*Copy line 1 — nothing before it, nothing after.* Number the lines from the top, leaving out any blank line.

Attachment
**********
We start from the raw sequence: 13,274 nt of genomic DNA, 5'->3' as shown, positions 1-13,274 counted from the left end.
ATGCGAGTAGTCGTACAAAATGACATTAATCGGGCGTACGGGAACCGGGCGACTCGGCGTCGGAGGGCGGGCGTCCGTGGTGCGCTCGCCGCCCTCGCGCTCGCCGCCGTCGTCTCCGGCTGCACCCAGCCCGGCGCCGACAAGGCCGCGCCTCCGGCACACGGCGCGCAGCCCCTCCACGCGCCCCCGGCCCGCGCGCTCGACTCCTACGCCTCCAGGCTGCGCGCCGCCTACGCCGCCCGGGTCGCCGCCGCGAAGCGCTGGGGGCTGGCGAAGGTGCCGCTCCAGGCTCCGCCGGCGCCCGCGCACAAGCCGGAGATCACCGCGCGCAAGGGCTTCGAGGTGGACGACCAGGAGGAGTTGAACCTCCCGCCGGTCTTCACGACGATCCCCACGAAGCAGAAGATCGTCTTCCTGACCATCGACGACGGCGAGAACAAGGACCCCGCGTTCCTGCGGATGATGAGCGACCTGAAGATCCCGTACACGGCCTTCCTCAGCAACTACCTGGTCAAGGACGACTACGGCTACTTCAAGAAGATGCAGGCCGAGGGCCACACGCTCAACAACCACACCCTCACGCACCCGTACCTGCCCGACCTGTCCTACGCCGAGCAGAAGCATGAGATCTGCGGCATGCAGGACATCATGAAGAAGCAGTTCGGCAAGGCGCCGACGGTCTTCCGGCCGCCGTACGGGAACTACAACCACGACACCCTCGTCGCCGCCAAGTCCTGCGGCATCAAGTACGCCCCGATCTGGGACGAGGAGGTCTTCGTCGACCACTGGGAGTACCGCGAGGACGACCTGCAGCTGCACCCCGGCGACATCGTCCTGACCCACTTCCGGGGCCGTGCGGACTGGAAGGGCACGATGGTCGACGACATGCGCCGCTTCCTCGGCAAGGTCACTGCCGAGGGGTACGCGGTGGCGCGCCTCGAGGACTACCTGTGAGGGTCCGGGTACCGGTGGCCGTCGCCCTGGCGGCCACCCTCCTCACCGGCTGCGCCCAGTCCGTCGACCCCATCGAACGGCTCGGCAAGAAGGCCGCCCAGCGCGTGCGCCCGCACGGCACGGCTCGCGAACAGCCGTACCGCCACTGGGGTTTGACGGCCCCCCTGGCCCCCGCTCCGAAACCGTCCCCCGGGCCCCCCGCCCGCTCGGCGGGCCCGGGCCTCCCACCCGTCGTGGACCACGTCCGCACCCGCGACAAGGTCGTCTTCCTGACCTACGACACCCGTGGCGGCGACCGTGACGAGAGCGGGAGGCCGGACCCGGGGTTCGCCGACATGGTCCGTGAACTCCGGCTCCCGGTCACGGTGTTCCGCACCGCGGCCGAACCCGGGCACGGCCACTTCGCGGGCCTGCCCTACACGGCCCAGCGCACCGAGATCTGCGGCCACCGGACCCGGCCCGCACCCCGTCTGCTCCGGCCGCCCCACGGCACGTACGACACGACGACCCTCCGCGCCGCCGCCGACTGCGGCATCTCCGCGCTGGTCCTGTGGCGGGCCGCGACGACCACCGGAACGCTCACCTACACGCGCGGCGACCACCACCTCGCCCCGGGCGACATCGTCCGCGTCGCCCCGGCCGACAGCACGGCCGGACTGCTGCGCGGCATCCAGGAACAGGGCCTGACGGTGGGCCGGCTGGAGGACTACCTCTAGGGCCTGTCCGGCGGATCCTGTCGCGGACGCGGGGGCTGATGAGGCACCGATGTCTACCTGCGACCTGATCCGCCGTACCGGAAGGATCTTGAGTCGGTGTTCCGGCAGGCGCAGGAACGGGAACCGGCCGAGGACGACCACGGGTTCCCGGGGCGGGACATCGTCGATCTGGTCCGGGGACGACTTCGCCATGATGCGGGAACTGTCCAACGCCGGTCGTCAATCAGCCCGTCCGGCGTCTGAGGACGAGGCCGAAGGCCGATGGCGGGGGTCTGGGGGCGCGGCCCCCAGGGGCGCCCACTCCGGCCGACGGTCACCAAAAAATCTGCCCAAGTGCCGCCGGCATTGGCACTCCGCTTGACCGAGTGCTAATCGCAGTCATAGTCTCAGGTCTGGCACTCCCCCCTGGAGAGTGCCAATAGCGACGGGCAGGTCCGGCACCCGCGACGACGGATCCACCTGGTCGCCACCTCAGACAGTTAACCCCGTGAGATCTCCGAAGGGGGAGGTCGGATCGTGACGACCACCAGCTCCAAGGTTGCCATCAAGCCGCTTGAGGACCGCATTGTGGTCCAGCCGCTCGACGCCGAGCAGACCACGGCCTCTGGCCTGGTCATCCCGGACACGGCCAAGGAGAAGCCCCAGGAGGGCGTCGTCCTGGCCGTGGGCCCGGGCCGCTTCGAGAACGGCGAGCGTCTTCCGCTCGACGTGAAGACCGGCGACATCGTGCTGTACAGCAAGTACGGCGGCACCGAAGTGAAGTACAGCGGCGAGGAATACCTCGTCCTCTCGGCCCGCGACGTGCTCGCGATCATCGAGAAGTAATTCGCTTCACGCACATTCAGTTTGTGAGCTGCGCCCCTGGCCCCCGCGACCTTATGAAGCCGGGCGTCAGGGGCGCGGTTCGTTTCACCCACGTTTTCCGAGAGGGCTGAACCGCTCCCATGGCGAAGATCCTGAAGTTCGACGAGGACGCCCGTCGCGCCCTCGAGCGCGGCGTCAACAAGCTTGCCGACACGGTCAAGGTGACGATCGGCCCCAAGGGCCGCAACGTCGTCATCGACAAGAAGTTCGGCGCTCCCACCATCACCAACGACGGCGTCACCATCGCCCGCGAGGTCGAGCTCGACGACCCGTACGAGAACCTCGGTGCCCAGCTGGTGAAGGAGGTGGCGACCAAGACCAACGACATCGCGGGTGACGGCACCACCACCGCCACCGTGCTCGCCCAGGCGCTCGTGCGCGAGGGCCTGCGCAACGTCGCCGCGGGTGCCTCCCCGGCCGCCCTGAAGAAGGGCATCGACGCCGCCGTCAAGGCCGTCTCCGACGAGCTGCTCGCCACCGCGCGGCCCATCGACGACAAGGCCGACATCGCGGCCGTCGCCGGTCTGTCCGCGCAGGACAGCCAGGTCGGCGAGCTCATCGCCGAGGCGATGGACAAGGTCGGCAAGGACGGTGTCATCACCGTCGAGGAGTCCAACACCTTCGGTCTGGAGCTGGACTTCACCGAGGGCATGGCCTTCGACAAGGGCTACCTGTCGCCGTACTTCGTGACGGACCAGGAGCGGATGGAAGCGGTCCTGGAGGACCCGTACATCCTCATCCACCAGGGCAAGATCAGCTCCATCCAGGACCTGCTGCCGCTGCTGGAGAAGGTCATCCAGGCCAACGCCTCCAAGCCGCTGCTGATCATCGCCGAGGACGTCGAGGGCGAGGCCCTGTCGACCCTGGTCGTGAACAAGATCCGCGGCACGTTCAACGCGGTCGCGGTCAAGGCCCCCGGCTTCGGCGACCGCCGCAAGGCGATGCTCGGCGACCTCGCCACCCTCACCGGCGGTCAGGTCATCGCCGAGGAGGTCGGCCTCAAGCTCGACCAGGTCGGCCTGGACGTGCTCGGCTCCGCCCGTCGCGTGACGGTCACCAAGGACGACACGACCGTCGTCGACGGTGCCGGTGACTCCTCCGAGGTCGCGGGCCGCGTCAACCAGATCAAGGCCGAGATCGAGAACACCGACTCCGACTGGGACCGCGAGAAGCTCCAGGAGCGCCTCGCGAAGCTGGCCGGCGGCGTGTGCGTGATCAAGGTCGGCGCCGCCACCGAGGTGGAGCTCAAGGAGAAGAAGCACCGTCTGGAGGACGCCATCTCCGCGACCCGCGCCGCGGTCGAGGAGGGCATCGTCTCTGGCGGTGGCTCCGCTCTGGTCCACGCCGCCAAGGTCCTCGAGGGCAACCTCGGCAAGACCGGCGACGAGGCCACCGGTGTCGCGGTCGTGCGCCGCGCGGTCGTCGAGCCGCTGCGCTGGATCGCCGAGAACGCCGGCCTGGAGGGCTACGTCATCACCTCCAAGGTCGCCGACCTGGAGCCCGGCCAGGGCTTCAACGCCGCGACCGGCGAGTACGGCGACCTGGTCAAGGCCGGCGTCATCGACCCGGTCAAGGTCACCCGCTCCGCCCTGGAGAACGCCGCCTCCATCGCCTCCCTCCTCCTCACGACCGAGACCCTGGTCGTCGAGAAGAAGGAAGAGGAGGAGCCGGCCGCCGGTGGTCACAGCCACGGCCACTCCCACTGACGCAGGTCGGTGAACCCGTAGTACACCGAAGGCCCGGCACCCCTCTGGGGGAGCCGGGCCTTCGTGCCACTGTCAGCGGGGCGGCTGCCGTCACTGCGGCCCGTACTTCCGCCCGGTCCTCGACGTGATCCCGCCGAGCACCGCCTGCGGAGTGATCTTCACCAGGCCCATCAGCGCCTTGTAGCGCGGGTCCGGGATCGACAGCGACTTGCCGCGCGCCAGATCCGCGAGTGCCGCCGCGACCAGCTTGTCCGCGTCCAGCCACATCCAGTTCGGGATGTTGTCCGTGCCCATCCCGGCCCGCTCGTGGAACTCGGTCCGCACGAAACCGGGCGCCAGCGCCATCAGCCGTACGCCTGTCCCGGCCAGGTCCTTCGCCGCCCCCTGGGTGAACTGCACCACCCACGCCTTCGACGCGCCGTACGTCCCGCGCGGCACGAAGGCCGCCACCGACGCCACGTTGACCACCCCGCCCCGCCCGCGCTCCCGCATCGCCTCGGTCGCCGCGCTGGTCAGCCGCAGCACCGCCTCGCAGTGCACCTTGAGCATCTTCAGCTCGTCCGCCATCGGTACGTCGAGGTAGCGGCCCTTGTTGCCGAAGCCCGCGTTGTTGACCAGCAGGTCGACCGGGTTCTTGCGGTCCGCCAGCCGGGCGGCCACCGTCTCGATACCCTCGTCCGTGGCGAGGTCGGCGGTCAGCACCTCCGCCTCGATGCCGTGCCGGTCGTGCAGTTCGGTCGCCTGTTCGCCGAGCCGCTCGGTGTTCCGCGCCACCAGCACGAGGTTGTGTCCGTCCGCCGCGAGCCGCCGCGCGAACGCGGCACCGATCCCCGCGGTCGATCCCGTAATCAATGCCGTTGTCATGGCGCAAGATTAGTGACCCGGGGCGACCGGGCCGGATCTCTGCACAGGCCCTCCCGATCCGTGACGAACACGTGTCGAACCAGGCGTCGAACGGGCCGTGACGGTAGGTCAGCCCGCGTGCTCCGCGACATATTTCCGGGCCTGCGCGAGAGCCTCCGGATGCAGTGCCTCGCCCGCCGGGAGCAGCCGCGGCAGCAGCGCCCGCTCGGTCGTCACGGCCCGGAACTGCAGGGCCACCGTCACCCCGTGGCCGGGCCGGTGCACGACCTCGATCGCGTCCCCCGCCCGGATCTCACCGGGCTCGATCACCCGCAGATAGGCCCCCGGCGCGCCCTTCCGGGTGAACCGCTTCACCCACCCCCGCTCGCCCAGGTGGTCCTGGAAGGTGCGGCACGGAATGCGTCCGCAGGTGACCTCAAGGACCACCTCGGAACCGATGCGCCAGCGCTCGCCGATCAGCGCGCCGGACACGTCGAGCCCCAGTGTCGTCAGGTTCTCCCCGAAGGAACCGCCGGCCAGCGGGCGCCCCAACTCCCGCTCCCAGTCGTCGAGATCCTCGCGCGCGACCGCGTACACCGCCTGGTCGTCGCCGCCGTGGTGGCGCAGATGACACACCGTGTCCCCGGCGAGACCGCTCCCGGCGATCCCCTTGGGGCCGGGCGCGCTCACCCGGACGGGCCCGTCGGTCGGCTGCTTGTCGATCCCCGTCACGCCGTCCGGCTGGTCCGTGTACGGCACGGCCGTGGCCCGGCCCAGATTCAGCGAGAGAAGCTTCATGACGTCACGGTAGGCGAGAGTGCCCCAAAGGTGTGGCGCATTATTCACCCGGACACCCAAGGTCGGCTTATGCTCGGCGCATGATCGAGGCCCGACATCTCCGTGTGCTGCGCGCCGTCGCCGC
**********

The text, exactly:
We start from the raw sequence: 13,274 nt of genomic DNA, 5'->3' as shown, positions 1-13,274 counted from the left end.